Here is an interesting short film I found on Youtube recently. Originally released in 1967, the short film “1999 A.D.” was released by the Philco-Ford Corporation for their 75th anniversary and it predicts the future of technology in the home. These videos are always a lot of fun to compare how close the predictions are to real life. I also enjoy seeing the retrofuturist visions of technology, especially from the 1950s and 1960s.

Check out the video and I’ll recap some of my favorite of their predictions below.

The video starts with a quaint beach scene of a mother and son (and some disconcerting horror-movie music), to set the time and also the new modular homes of the future. Kind of an odd opening, especially with such a dramatic reveal of what the year is. I don’t know how this film was originally presented to consumers, but I imagine they had some idea what they were getting themselves into.
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Vintage Scifi Classic “The Runaway Robot” Back in Print!

I was so excited when I found out this weekend that the classic science fiction book The Runaway Robot by Lester Del Ray is back in print. This is one of the first scifi novels I read as a kid, and may explain my general obsession with robots, especially the idea of a sentient robotic companion. This book has been out of print for years and I’m thrilled to see it’s available again for young scifi fans to enjoy.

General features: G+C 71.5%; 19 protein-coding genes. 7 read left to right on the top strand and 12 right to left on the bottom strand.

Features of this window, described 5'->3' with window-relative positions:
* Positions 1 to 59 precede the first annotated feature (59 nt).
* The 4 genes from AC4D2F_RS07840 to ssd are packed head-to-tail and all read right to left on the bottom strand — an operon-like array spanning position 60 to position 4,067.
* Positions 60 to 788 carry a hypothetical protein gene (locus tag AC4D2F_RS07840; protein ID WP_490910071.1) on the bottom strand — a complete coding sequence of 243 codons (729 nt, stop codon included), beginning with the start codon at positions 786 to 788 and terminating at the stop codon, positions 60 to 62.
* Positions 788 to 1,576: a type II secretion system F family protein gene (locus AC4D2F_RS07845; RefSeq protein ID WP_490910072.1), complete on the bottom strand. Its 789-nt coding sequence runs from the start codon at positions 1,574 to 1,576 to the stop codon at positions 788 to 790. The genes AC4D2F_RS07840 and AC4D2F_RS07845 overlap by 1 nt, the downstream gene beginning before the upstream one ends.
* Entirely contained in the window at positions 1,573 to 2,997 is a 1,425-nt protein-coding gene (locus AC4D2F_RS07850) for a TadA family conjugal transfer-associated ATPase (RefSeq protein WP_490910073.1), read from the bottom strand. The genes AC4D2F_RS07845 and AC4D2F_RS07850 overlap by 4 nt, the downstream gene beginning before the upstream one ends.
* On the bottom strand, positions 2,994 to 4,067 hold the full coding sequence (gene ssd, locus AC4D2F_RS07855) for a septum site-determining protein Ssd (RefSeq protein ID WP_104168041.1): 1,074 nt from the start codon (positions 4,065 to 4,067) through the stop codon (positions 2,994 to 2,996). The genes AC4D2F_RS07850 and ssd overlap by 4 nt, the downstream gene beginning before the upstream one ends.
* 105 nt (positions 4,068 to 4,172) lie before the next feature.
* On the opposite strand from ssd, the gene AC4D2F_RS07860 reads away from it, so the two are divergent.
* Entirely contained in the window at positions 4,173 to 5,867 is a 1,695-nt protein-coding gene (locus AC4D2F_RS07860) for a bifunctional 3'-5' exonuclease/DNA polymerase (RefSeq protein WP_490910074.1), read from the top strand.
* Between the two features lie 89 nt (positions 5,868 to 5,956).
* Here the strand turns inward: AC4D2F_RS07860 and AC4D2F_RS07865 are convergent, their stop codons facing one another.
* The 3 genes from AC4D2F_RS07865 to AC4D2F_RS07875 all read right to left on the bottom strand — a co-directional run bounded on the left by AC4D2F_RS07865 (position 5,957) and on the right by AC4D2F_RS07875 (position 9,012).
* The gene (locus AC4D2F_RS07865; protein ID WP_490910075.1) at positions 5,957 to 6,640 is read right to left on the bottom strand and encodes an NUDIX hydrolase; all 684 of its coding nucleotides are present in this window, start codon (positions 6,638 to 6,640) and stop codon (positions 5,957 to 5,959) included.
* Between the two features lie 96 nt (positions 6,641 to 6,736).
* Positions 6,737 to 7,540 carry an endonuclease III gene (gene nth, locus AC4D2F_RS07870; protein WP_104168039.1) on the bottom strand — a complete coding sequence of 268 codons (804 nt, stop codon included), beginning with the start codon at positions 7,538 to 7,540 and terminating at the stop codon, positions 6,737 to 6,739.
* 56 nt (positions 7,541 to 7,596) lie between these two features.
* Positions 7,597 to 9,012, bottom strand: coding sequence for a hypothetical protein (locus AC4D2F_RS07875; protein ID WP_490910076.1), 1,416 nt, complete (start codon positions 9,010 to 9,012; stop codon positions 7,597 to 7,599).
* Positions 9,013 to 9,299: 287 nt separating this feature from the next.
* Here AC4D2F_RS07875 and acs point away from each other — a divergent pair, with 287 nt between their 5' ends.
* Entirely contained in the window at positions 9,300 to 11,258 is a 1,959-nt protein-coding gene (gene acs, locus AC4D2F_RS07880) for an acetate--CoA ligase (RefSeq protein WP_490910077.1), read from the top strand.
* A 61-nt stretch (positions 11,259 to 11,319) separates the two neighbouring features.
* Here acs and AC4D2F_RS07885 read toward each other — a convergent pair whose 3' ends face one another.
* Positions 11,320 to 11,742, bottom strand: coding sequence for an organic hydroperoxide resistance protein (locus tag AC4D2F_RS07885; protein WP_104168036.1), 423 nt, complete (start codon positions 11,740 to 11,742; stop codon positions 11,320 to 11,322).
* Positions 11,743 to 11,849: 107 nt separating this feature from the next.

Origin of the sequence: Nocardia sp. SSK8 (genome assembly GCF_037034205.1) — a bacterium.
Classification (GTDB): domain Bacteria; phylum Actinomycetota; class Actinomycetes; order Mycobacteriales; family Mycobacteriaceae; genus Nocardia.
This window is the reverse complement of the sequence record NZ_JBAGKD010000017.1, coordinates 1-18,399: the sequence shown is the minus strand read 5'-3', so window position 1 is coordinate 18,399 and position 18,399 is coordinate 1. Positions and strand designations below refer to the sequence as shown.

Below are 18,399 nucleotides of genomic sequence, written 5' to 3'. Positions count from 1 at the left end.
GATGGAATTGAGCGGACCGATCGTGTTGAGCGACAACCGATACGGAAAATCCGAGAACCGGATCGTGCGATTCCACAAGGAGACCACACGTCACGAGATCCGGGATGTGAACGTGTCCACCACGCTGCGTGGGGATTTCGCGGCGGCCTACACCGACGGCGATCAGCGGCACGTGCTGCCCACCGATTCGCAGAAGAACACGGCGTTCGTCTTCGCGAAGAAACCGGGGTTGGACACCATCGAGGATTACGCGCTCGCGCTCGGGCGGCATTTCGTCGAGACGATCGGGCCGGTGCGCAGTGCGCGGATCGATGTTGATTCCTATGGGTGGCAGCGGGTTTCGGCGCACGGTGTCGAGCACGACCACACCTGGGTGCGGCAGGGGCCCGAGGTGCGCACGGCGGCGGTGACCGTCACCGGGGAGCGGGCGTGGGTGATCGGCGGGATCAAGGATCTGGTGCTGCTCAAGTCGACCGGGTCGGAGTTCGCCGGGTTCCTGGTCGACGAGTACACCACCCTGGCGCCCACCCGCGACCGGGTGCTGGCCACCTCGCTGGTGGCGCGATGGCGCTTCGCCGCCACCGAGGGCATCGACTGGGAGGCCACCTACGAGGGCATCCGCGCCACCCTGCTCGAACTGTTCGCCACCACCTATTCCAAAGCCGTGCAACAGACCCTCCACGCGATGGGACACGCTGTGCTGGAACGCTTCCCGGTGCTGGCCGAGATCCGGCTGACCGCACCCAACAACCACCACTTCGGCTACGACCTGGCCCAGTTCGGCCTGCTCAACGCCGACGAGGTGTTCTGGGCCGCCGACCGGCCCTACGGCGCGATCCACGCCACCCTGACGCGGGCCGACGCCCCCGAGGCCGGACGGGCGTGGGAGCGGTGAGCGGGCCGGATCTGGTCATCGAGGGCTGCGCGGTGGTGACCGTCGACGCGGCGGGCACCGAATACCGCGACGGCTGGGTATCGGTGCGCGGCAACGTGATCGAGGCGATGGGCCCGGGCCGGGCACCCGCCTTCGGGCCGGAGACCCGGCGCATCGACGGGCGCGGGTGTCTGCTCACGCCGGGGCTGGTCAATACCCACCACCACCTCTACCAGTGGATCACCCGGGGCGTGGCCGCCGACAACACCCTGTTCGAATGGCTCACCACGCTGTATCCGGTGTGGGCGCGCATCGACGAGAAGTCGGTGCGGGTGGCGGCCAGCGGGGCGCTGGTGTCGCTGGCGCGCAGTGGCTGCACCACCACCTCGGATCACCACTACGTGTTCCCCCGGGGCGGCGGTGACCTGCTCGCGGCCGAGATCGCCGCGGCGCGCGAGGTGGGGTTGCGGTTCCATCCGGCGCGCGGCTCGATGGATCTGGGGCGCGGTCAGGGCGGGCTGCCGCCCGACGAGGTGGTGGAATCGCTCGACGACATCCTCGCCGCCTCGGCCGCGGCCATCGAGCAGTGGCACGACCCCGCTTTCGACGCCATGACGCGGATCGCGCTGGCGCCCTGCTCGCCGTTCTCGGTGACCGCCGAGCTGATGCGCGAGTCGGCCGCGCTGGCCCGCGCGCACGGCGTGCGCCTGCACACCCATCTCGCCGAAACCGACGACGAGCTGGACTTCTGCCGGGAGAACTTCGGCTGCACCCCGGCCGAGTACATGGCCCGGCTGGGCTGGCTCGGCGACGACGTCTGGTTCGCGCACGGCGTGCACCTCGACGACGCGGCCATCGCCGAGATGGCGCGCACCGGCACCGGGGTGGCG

runawayrobot
Original cover from 1965 by Wayne Blickenstaff. Source.

The story is about a boy named Paul who has been raised with a robotic companion called Rex. Rex’s main role is to be a protector for Paul on the moon of Ganymede, but they become inseparable friends. When Paul and his family are called back to Earth they have to leave Rex behind. The robot’s bond with Paul is so strong that Rex decides to stowaway on the ship, and that’s when the adventure begins.

I actually have an original copy from 1968 that was a hand-me-down from my father (same cover as above). This story influenced me so much as a young reader that I took the book with me when I moved away to college, and it’s still displayed proudly on my bookshelf. I prefer the original cover art by Wayne Blickenstaff to the new edition. Many of the chapters also have some lovely vintage black and white art.

If you can find a copy of the original printing, I highly recommend it for the beautiful vintage art.